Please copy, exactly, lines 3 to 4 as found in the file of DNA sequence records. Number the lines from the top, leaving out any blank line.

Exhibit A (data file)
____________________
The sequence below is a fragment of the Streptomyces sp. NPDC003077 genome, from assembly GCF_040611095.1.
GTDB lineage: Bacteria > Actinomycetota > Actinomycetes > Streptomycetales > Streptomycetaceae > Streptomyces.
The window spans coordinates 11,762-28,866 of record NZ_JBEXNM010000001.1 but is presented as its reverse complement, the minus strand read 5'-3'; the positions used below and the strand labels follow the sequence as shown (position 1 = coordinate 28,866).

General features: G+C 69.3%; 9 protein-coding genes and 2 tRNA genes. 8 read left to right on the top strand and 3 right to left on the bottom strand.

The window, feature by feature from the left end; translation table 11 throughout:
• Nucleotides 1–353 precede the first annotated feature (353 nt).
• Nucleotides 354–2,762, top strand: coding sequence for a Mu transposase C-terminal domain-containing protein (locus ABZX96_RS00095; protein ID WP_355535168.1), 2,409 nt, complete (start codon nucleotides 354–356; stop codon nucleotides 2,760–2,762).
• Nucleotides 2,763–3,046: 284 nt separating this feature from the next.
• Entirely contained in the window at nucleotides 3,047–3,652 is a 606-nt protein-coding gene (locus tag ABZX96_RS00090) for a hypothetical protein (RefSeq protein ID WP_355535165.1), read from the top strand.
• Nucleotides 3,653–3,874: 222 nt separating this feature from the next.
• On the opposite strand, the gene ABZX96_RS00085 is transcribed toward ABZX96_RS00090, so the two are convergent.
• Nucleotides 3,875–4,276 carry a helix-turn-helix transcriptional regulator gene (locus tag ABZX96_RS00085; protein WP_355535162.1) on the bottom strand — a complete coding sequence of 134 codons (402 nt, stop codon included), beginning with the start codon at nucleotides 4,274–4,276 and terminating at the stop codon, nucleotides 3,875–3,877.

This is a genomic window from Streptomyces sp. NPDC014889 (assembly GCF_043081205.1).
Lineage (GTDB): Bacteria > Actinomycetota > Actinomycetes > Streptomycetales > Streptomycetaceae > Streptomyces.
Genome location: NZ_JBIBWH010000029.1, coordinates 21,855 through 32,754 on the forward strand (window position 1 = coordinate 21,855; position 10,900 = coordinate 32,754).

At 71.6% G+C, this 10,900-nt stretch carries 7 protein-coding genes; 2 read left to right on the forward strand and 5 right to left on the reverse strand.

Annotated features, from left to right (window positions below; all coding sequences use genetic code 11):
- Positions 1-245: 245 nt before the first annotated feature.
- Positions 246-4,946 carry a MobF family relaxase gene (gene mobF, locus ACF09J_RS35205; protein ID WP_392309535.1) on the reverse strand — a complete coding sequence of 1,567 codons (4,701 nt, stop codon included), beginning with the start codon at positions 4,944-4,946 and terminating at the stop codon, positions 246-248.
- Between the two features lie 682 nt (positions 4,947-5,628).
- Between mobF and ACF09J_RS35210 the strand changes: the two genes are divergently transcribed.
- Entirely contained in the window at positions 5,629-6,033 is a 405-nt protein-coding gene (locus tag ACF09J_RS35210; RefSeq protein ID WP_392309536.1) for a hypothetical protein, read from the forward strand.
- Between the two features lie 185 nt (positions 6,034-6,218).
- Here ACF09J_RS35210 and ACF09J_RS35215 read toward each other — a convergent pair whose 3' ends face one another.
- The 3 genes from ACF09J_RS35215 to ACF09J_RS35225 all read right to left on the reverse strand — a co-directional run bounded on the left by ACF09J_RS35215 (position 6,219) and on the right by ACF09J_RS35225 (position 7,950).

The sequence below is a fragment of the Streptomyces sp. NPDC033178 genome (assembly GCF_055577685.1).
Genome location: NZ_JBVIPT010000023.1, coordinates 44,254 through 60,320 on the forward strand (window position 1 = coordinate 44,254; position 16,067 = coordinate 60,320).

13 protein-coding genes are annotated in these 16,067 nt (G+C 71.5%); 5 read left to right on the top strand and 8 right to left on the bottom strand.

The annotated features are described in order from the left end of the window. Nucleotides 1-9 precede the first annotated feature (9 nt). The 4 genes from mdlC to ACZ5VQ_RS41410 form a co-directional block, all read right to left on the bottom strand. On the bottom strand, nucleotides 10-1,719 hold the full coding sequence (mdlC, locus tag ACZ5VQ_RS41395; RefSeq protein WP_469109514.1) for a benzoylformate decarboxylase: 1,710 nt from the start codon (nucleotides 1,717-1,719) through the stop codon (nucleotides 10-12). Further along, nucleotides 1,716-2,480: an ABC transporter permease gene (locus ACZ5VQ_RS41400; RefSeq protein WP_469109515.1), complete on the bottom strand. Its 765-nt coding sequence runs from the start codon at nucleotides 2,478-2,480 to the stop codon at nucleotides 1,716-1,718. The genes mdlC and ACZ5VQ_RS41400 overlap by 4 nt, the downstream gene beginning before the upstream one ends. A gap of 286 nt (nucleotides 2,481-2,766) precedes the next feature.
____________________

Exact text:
The window spans coordinates 11,762-28,866 of record NZ_JBEXNM010000001.1 but is presented as its reverse complement, the minus strand read 5'-3'; the positions used below and the strand labels follow the sequence as shown (position 1 = coordinate 28,866).

General features: G+C 69.3%; 9 protein-coding genes and 2 tRNA genes. 8 read left to right on the top strand and 3 right to left on the bottom strand.